John R. Bullis: Standard business driving mileage rate 56 cents a mile | NevadaAppeal.com

John R. Bullis: Standard business driving mileage rate 56 cents a mile

John R. Bullis

The 2014 standard business driving mileage rate is 56 cents per mile. The IRS adjusted that from the 56.5 cents per mile in 2013.

If a business has four or fewer vehicles, it is OK to use the mileage rate instead of actual expenses. However, each vehicle's tax basis (cost) is to be reduced by the depreciation component — 22 cents per mile. That will be important when the vehicle is sold.

The mileage rate for medical travel and for moving expenses for 2014 is 22 cents per mile. That is reduced from the 2013 rate of 23 cents per mile.

The driving on charitable activities is 14 cents per mile in 2014 and 2013.

If the mileage rate is used to figure driving expenses, the cost of parking (and tolls) can be an additional expense.

But the mileage rate might be less than actual expenses; it is best to look at it both ways.

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If you claimed depreciation expense on the vehicle in prior years, you should not use the mileage rates.

Actual expenses are first based on the ratio of business miles driven divided by total miles driven in the year. That ratio is then applied to the actual expenses for fuel, maintenance and repairs, tires, insurance, licenses, depreciation and other vehicle expenses. If the vehicle is fairly new and/or expensive, actual expenses may give a larger tax deduction than the business mileage rate method.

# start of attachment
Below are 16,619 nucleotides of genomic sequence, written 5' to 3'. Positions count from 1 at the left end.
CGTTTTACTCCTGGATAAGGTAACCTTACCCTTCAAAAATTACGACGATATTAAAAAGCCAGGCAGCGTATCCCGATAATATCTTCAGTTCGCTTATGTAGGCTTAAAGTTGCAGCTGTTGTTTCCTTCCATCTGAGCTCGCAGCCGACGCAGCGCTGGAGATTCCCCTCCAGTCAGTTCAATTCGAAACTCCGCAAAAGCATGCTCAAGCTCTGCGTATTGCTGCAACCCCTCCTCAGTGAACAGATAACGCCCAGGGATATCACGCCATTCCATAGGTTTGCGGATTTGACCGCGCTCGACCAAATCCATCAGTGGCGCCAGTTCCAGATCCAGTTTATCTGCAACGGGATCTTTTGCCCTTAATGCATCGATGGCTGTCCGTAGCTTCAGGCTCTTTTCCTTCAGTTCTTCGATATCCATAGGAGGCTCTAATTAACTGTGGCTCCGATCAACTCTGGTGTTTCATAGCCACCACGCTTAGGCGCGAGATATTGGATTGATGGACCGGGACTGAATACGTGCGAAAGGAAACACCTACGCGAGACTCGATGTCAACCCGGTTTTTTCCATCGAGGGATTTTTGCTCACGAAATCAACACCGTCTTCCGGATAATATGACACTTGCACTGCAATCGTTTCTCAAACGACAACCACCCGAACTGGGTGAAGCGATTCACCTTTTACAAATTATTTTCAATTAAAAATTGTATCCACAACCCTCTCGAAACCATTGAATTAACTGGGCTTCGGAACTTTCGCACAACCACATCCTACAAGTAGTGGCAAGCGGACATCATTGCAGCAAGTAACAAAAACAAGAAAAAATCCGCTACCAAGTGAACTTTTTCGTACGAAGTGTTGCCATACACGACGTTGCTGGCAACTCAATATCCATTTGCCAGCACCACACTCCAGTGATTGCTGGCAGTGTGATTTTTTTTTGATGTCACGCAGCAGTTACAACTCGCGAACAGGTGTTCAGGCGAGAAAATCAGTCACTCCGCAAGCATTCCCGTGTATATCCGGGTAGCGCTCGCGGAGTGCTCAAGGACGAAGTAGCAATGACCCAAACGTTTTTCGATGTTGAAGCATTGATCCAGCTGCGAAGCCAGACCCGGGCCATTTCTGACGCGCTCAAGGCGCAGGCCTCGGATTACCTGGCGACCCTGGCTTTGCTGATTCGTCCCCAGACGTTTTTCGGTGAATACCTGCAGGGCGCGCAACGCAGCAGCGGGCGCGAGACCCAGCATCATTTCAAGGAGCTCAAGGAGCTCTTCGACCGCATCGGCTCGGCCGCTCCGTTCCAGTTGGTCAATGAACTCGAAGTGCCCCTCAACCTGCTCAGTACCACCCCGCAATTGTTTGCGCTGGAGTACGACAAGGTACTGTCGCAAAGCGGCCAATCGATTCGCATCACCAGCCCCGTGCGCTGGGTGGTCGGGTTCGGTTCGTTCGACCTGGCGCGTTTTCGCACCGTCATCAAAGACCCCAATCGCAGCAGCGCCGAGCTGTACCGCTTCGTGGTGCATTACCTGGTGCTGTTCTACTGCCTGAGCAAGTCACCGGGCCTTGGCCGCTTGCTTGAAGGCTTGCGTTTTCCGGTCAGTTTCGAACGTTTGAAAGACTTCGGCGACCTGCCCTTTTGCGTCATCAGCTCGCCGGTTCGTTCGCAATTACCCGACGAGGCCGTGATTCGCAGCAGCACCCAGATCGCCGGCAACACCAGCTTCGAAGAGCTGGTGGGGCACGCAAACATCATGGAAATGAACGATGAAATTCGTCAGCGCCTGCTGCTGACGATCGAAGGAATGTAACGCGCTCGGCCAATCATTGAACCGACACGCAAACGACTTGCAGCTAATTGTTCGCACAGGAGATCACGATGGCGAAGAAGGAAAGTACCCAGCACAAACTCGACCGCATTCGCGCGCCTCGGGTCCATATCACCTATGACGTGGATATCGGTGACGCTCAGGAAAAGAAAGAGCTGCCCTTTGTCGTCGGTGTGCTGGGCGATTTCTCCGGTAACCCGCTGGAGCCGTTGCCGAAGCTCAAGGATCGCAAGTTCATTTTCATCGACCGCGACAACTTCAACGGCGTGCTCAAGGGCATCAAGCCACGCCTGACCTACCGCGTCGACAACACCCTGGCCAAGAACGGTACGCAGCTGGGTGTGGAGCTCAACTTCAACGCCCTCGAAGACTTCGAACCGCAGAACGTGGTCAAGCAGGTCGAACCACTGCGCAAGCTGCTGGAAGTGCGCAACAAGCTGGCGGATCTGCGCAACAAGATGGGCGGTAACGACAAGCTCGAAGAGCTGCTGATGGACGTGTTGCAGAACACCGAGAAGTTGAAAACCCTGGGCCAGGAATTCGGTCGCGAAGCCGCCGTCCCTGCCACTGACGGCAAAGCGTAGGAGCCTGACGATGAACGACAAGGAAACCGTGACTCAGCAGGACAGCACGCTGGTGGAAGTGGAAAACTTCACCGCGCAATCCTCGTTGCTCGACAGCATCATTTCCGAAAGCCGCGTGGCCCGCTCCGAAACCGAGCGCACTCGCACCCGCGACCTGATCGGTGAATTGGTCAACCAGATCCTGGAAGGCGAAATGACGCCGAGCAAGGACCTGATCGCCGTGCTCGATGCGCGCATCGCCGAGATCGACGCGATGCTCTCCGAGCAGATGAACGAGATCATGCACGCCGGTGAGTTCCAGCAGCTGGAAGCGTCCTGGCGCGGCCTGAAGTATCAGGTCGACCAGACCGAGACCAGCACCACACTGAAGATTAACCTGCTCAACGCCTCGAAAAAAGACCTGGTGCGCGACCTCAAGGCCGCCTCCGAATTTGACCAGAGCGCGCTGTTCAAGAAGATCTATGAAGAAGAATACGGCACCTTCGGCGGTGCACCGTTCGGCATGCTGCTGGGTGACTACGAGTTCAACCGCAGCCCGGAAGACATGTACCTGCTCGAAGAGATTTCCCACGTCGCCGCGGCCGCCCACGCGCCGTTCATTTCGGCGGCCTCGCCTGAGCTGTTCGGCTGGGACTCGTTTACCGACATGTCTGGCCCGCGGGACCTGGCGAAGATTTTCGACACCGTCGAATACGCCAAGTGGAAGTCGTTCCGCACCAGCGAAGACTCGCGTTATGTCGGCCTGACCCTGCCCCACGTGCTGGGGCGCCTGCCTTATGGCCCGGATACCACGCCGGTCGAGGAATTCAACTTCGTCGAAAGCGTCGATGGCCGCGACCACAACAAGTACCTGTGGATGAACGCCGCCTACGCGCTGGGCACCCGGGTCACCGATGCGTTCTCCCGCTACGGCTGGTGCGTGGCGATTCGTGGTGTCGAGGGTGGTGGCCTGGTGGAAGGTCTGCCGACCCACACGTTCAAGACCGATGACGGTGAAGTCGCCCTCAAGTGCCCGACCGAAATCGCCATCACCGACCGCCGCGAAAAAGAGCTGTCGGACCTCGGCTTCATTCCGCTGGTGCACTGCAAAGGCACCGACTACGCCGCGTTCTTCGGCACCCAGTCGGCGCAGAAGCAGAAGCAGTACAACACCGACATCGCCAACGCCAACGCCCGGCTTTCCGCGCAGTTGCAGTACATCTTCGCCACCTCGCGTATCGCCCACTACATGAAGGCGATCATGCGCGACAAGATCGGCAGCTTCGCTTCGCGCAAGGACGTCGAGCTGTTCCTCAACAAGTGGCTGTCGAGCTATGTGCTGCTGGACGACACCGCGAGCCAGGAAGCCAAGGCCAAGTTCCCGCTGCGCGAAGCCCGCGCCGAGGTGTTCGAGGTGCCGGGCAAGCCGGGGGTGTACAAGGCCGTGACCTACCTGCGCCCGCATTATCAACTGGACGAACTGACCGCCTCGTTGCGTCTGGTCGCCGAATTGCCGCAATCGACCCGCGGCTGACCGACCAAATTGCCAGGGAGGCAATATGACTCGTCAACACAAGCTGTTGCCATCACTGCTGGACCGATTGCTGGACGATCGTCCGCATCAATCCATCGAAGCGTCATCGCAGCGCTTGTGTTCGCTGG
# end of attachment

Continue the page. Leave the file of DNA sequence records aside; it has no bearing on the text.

If you did not record the odometer reading at Jan. 1, 2013, look at the receipts for lubrication, tires, etc., to do a reasonable estimate of total miles driven in the year.

The standard mileage rate is a simplified method available to employees and self-employed business owners.

Be sure to save the vehicle records. The main item is some sort of record of business driving. Some folks use a calendar and record total miles driven each month and the business miles driven that month. Then they just total the 12 months' information to figure the deduction. Noting how and why the driving was for business is important.

If you have an office in your home, then business driving includes driving from that location.

Did you hear? "Doing what you like is freedom; liking what you do is happiness."

John Bullis is a certified public accountant, personal financial specialist and certified senior adviser who has served Carson City for 45 years. He is founder emeritus of Bullis and Co. CPAs.

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